There's a lot of talk about 'If you were wondering what you would be doing in the thirties and forties, you're doing it now'. I'd just like to talk about what a few young Berliners chose to do in the early forties. /1

As Nazi Germany began a second front in Russia, the Ministry of Propaganda created an exhibition to tour major German cities, with the express purpose of showing people the 'reality' of the Soviet state (not *all* inaccurately). Now an opponent, the USSR had to be demonised. /2

This gained the attention of several resistance groups, who saw countering Nazi propaganda as one of their major objectives. The exhibition, a symbol of the lies of the regime, now became a target for their activities. /3

One such group, and probably the best known, was the 'Baum Group', headed by Herbert Baum, a young Jewish man. He had opposed the Nazis all throughout the thirties, and went underground to continue the fight. /4

On the 18th of May, 1942, the 'Soviet Paradise' exhibit was subject to an arson attack by the Baum Group. It caused little damage, and the Gestapo soon rounded up the suspects. What stood out was how young and female the group was. /5

Among others, Hella Hirsch was 21 when she was executed. Marianne Joachim, 21. Hanni Meyer, 21. Most were guillotined at Berlin's feared Ploetzensee Prison in mid-1943. /6

Members from other resistance groups were also executed for targeting the exhibition - this time in the form of flyposting and putting up stickers like this, that read - 'Permanent Exhibition - The Nazi Paradise - War / Hunger / Lies /Gestapo - How long still?'. /7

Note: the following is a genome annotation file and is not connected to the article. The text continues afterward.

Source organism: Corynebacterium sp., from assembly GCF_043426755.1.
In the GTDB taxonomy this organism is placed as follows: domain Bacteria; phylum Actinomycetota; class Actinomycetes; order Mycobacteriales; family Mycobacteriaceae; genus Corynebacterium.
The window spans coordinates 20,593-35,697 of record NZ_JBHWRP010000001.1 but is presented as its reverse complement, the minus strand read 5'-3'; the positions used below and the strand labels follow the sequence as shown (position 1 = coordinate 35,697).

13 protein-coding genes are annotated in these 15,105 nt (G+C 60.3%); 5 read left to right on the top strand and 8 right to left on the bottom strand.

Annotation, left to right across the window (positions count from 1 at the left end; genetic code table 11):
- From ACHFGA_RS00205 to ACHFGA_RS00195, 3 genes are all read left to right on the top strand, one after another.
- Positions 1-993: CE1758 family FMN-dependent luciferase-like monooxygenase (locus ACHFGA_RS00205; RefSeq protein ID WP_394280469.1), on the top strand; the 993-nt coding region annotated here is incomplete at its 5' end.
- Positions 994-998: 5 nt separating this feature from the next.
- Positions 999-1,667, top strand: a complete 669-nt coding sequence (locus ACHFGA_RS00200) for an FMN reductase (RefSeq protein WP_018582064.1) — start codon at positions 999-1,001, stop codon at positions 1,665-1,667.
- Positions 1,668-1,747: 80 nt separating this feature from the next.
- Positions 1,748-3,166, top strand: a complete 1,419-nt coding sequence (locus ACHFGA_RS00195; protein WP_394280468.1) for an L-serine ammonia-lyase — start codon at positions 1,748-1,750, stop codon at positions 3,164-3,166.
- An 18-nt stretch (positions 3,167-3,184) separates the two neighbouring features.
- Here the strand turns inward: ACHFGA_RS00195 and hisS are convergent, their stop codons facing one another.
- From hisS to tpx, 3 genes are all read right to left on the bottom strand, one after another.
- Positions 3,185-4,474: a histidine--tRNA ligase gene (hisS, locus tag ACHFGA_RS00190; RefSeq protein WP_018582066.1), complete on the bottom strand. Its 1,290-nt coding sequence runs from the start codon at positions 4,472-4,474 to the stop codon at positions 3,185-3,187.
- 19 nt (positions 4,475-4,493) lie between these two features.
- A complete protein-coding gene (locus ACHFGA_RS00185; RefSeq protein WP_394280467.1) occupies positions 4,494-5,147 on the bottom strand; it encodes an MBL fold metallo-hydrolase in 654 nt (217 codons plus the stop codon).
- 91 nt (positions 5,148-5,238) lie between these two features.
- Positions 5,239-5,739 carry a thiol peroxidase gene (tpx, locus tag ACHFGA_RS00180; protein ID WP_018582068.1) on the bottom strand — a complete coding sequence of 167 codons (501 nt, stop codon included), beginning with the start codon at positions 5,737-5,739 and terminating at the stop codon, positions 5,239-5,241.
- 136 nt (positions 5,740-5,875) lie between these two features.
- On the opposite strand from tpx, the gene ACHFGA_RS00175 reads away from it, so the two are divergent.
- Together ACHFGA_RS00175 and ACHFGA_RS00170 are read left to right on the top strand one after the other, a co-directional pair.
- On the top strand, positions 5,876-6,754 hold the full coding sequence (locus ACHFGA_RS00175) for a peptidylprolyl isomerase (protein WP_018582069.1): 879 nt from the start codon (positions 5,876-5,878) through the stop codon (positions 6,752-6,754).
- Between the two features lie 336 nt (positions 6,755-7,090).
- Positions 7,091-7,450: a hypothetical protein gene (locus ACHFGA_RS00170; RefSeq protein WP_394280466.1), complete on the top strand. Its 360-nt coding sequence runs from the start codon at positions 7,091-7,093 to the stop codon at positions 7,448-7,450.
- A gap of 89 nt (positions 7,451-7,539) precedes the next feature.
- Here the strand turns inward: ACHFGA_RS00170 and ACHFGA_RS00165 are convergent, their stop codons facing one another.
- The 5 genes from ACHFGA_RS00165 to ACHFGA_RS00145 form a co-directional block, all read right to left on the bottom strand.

Liane Berkowitz was arrested along side Otto Gollnow on the 17th of May, 1942, for sticking up posters near the exhibition. She was executed in August 1943, months after giving birth to a child - she was not yet 19. /8

Ursula Goetze, who along with Liane was a member of the 'Rote Kapelle'/Red Orchestra group, was arrested in October 1942 for plastering stickers near the exhibit, also on the 17th of May. She was guillotined in August 1943. /9

Hilde Coppi, along with her husband Hans, also Rote Kapelle members, were additionally involved in the sticker and poster operations against the exhibition. Both were arrested in September 1942. Hans was executed in December, Hilde in August 1943, after giving birth. /10

Just as an aside, Hans Coppi Jr, their son, is now a respected German historian of the German resistance movement. /11

Maria Terwiel was also involved in putting up posters and stickers on the 17th of May 1942. She was arrested in September 1942 and also executed in August 1943. /12

There are many more individuals who were involved in activities against the 'Soviet Paradise' exhibition - If I were to list them, it may take all day. However, I want this to stick with you - these young people were killed for standing up to an *exhibition*. /13

I'm not saying that we're going to wake up tomorrow and there'll be fascism, but authoritarianism and the Far Right is on the ascendant. Keep 'taking the temperature', so to speak - when will it be dangerous to to protest and speak out? /14

Hell, consider the J20 protesters at Trump's inauguration - can you see a point when protestors won't have charges dropped for such an action? Like I said, keep on 'taking that temperature'. /15

Most of all, keep thinking 'What would I do?'. Because, increasingly, we're moving towards a world where that question needs an answer. /16

If you'd like to know more about the German civilian resistance to Hitler, the German Resistance Memorial in Berlin has an excellent website with lots of information on groups, individuals and specific acts of resistance. /FIN 

You can follow @MikeStuchbery_.


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